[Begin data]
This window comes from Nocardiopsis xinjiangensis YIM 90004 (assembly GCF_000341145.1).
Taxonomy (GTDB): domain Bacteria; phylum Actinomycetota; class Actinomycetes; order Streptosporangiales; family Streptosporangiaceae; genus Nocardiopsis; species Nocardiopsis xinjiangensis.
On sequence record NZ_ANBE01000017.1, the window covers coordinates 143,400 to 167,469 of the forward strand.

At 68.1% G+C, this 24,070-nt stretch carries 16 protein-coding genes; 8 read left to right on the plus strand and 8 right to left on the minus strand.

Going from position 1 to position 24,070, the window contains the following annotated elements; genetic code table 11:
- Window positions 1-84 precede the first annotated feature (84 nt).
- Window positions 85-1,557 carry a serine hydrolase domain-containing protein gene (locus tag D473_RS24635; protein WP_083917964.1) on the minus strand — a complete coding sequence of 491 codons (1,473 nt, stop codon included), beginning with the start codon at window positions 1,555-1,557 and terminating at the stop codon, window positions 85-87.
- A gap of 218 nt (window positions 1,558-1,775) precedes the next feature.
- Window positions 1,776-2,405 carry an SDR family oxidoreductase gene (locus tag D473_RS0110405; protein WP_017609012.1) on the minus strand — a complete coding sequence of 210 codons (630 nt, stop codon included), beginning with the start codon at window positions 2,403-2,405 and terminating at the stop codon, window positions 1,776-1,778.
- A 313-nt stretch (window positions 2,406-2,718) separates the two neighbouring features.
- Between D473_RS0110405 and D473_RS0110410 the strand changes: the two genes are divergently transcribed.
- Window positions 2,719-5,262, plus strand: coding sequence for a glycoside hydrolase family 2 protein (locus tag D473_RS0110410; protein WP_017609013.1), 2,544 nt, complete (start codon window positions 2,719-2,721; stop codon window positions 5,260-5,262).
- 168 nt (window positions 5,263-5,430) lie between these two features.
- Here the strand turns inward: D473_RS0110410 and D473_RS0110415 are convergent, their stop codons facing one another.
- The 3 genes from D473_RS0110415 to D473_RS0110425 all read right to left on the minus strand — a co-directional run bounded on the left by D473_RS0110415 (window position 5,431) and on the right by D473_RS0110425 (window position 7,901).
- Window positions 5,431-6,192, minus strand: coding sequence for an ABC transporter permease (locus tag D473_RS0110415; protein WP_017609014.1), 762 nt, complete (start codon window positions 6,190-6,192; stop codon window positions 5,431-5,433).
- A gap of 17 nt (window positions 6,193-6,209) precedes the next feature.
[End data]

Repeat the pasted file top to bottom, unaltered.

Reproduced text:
This window comes from Nocardiopsis xinjiangensis YIM 90004 (assembly GCF_000341145.1).
Taxonomy (GTDB): domain Bacteria; phylum Actinomycetota; class Actinomycetes; order Streptosporangiales; family Streptosporangiaceae; genus Nocardiopsis; species Nocardiopsis xinjiangensis.
On sequence record NZ_ANBE01000017.1, the window covers coordinates 143,400 to 167,469 of the forward strand.

At 68.1% G+C, this 24,070-nt stretch carries 16 protein-coding genes; 8 read left to right on the plus strand and 8 right to left on the minus strand.

Going from position 1 to position 24,070, the window contains the following annotated elements; genetic code table 11:
- Window positions 1-84 precede the first annotated feature (84 nt).
- Window positions 85-1,557 carry a serine hydrolase domain-containing protein gene (locus tag D473_RS24635; protein WP_083917964.1) on the minus strand — a complete coding sequence of 491 codons (1,473 nt, stop codon included), beginning with the start codon at window positions 1,555-1,557 and terminating at the stop codon, window positions 85-87.
- A gap of 218 nt (window positions 1,558-1,775) precedes the next feature.
- Window positions 1,776-2,405 carry an SDR family oxidoreductase gene (locus tag D473_RS0110405; protein WP_017609012.1) on the minus strand — a complete coding sequence of 210 codons (630 nt, stop codon included), beginning with the start codon at window positions 2,403-2,405 and terminating at the stop codon, window positions 1,776-1,778.
- A 313-nt stretch (window positions 2,406-2,718) separates the two neighbouring features.
- Between D473_RS0110405 and D473_RS0110410 the strand changes: the two genes are divergently transcribed.
- Window positions 2,719-5,262, plus strand: coding sequence for a glycoside hydrolase family 2 protein (locus tag D473_RS0110410; protein WP_017609013.1), 2,544 nt, complete (start codon window positions 2,719-2,721; stop codon window positions 5,260-5,262).
- 168 nt (window positions 5,263-5,430) lie between these two features.
- Here the strand turns inward: D473_RS0110410 and D473_RS0110415 are convergent, their stop codons facing one another.
- The 3 genes from D473_RS0110415 to D473_RS0110425 all read right to left on the minus strand — a co-directional run bounded on the left by D473_RS0110415 (window position 5,431) and on the right by D473_RS0110425 (window position 7,901).
- Window positions 5,431-6,192, minus strand: coding sequence for an ABC transporter permease (locus tag D473_RS0110415; protein WP_017609014.1), 762 nt, complete (start codon window positions 6,190-6,192; stop codon window positions 5,431-5,433).
- A gap of 17 nt (window positions 6,193-6,209) precedes the next feature.